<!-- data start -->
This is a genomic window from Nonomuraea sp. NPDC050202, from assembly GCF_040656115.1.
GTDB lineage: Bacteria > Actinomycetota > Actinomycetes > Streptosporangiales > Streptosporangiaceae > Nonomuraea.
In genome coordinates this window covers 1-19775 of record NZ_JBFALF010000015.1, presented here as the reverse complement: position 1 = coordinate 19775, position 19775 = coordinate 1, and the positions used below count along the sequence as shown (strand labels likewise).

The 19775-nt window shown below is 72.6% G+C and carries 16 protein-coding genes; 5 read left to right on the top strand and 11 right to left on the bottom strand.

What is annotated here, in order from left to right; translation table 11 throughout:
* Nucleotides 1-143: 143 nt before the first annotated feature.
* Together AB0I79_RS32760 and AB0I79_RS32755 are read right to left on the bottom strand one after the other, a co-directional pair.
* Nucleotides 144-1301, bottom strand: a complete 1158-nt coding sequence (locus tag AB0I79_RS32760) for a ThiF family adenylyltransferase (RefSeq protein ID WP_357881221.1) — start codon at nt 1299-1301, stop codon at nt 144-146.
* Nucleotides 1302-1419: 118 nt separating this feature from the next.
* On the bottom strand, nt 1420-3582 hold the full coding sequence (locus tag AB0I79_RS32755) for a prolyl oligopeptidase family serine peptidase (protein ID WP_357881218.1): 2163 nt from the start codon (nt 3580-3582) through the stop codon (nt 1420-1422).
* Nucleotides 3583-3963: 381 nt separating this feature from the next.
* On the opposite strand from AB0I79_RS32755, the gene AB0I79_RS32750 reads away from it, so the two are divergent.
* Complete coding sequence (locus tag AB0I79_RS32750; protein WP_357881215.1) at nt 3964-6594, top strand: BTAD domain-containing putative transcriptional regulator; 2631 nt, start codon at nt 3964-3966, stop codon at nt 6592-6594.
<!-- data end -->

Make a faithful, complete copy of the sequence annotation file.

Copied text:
This is a genomic window from Nonomuraea sp. NPDC050202, from assembly GCF_040656115.1.
GTDB lineage: Bacteria > Actinomycetota > Actinomycetes > Streptosporangiales > Streptosporangiaceae > Nonomuraea.
In genome coordinates this window covers 1-19775 of record NZ_JBFALF010000015.1, presented here as the reverse complement: position 1 = coordinate 19775, position 19775 = coordinate 1, and the positions used below count along the sequence as shown (strand labels likewise).

The 19775-nt window shown below is 72.6% G+C and carries 16 protein-coding genes; 5 read left to right on the top strand and 11 right to left on the bottom strand.

What is annotated here, in order from left to right; translation table 11 throughout:
* Nucleotides 1-143: 143 nt before the first annotated feature.
* Together AB0I79_RS32760 and AB0I79_RS32755 are read right to left on the bottom strand one after the other, a co-directional pair.
* Nucleotides 144-1301, bottom strand: a complete 1158-nt coding sequence (locus tag AB0I79_RS32760) for a ThiF family adenylyltransferase (RefSeq protein ID WP_357881221.1) — start codon at nt 1299-1301, stop codon at nt 144-146.
* Nucleotides 1302-1419: 118 nt separating this feature from the next.
* On the bottom strand, nt 1420-3582 hold the full coding sequence (locus tag AB0I79_RS32755) for a prolyl oligopeptidase family serine peptidase (protein ID WP_357881218.1): 2163 nt from the start codon (nt 3580-3582) through the stop codon (nt 1420-1422).
* Nucleotides 3583-3963: 381 nt separating this feature from the next.
* On the opposite strand from AB0I79_RS32755, the gene AB0I79_RS32750 reads away from it, so the two are divergent.
* Complete coding sequence (locus tag AB0I79_RS32750; protein WP_357881215.1) at nt 3964-6594, top strand: BTAD domain-containing putative transcriptional regulator; 2631 nt, start codon at nt 3964-3966, stop codon at nt 6592-6594.